Thursday, May 2, 2013
Day of Prayer 2013 S.E.E.K God in Prayer
1 Timothy 2:1 "First of all, then, I urge that entreaties and prayers, petitions and thanksgivings, be made on behalf of all men."
The Apostle Paul writes this letter to a young pastor named Timothy about pastoring the church of the living God. Among his important instructions, we see Paul urging this young pastor to lead this church to seek God in prayer. On this National Day of Prayer 2013, I thought it would be apropos to consider what it means to seek God in prayer. Jesus desires His church, composed of all true, born-again people, to be a house of prayer for all the nations. (Matthew 11:17) For this special "National Day of Prayer" post, we will utilize the acrostic s.e.e.k to discover how we can seek God in prayer.
Start with God. 1 Timothy 2:1
The Holy Ghost says through Paul in 1 Timothy 2:1 "First of all, then, I urge that entreaties and prayers, petitions and thanksgivings, be made on behalf of all men." Four Greek words for prayer are used by Paul in this first verse. Without going into the details, the four terms speak of a progressive effort to desparately seek God and delight in Him. As you study the subject of prayer, you discover that prayer is born of God in the context of need. So why pray? Because only God can control outcomes. He desires Christians to participate in prayer for the bringing about of His will in those outcomes. When you start with God in prayer, you will also end with God in prayer. (Matthew 6; Luke 11) So to "seek" God in prayer means you start with God. But notice secondly....
Expect God to respond. 1 Timothy 2:2-3
Paul continues on in 1 Timothy 2:2, noting that as we pray on behalf of kings, authorities and all people, we pray "so that we may lead a tranquil and quiet life in all godliness and dignity." Why do God's people and churches get so discouraged in prayer? Simply put - we often do not expect God to respond. Prayers with no expectations lead to no results. Leonard Ravenhill, a long-time evangelist and advocate of prayer, writes: "The lightbulb for us Christians is prayer and God has the power. But it is faith that makes the connection." Expect great things from the Great God and watch the Great God do great things. So you need to start with God, and expect God to respond, and also....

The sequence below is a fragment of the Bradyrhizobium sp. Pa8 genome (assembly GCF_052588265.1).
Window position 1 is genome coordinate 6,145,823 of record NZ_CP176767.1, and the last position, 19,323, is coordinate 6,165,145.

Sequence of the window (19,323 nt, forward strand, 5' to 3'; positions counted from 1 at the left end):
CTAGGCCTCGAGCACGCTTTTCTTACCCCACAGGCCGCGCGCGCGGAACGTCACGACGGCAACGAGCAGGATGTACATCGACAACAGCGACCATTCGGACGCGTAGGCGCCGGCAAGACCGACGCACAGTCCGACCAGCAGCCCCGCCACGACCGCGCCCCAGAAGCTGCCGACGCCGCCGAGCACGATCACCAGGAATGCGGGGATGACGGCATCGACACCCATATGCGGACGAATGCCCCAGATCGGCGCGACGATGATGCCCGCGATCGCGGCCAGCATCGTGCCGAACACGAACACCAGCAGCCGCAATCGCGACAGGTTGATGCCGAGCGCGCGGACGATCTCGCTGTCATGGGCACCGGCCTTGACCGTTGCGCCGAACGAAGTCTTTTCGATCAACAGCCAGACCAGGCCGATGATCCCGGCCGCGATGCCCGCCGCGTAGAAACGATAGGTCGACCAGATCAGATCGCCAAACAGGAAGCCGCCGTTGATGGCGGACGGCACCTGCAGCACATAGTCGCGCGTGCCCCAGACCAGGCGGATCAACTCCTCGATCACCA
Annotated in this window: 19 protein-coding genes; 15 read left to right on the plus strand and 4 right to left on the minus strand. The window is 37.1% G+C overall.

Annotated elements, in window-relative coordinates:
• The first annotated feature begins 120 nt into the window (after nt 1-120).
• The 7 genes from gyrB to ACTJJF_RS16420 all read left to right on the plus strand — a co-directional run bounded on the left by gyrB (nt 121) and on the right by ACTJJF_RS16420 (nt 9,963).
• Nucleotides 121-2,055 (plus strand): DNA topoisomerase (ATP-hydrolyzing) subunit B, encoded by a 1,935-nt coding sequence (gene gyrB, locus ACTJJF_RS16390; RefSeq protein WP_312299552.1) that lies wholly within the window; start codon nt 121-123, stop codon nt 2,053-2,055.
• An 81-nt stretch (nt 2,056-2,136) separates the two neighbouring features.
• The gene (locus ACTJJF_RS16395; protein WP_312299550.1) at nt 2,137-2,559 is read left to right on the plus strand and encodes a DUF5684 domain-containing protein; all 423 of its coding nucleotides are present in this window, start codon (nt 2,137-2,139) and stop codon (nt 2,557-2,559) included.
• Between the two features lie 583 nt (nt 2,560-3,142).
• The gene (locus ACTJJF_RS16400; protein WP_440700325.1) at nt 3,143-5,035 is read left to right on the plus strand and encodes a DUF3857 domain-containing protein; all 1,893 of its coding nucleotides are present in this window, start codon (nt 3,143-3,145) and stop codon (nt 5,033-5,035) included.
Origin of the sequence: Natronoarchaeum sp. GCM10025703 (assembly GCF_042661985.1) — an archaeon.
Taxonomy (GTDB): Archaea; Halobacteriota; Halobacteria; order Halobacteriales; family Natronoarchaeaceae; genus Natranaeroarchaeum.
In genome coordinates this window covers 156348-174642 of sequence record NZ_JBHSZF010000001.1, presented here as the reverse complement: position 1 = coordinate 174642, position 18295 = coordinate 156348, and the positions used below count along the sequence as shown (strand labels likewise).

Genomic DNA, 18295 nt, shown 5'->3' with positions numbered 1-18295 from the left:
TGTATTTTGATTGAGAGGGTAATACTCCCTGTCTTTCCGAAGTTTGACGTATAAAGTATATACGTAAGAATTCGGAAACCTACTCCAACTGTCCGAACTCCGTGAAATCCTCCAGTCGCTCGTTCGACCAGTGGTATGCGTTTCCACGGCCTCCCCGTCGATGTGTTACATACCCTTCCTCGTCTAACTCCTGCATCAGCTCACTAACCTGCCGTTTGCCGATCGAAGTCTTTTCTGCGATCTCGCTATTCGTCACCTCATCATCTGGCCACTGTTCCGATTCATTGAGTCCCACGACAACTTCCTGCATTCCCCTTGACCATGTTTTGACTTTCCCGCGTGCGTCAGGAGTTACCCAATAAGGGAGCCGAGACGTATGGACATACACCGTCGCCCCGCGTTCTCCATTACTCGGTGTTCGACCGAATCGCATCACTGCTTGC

Express prayers for non-Christians. 1 Timothy 2:4-6
We read these words in 1 Timothy 2:3-6 "This is good and acceptable in the sight of God our Savior, 4 who desires all men to be saved and to come to the knowledge of the truth. 5 For there is one God, and one mediator also between God and men, the man Christ Jesus, 6 who gave Himself as a ransom for all, the testimony given at the proper time." So why mention Christ's Person and Accomplishment of salvation in the middle of a section on prayer? Because the cross is the ground of prayer. Furthermore, Paul is reminding His people that a praying people must not just pray for themselves but beyond themselves. Praying for the lost means your are not just seeking the face of God, but the heart of God. Before you ever thought about our unsaved loved ones and friends - God had them on His mind before time began. Prior to any tears the church of God may shed for the unconverted, God oridained the Son to assume humanity to shed His blood on their behalf. Prayer is the sail to which faith is attached. The Good Gospel Ship is born along by the winds of the Spirit blowing into the sail of prayer. As Paul already wrote, praying on behalf of all people will ensure the necessary conditions for proclaiming the Gospel to those who would or could oppose it. So when you seek God, start with God, expect Him to respond and express prayers for non-Christian people, but notice finally....
Keep Praying, stop complaining. 1 Timothy 2:7-8
Paul writes these words in 1 Timothy 2:7-8 "For this I was appointed a preacher and an apostle (I am telling the truth, I am not lying) as a teacher of the Gentiles in faith and truth. 8 Therefore I want the men in every place to pray, lifting up holy hands, without wrath and dissension." Why would Paul tell this young pastor to warn the people not to pray in "wrath and dissension". Why? Because the church to often is known more for fighting one another rather than fighting the good fight of faith. The three underlined words (faith, truth and pray) signal to us how it is we must keep praying, and truly stop complaining. Faith, rather than fear, will ensure that we pray rather than complain. Truth, rather than error, will encourage us to pray rather than complain. Then prayer itself, rather than picking on one another, characterizes the church who is praying rather than complaining. Paul's preaching in verse 7 and the exhortation to pray in verse 8 go hand in hand. God has blessed us more than we deserve. Churches who truly seek God in prayer and are about His kingdom work find far less to complain about. In fact, I would suspect that complaining and picking among Christians is a sure sign that we are not praying as we should nor sharing the Gospel as we ought.
Lord help us as your church in America and throughout the world to be a people who s.e.e.k you in prayer.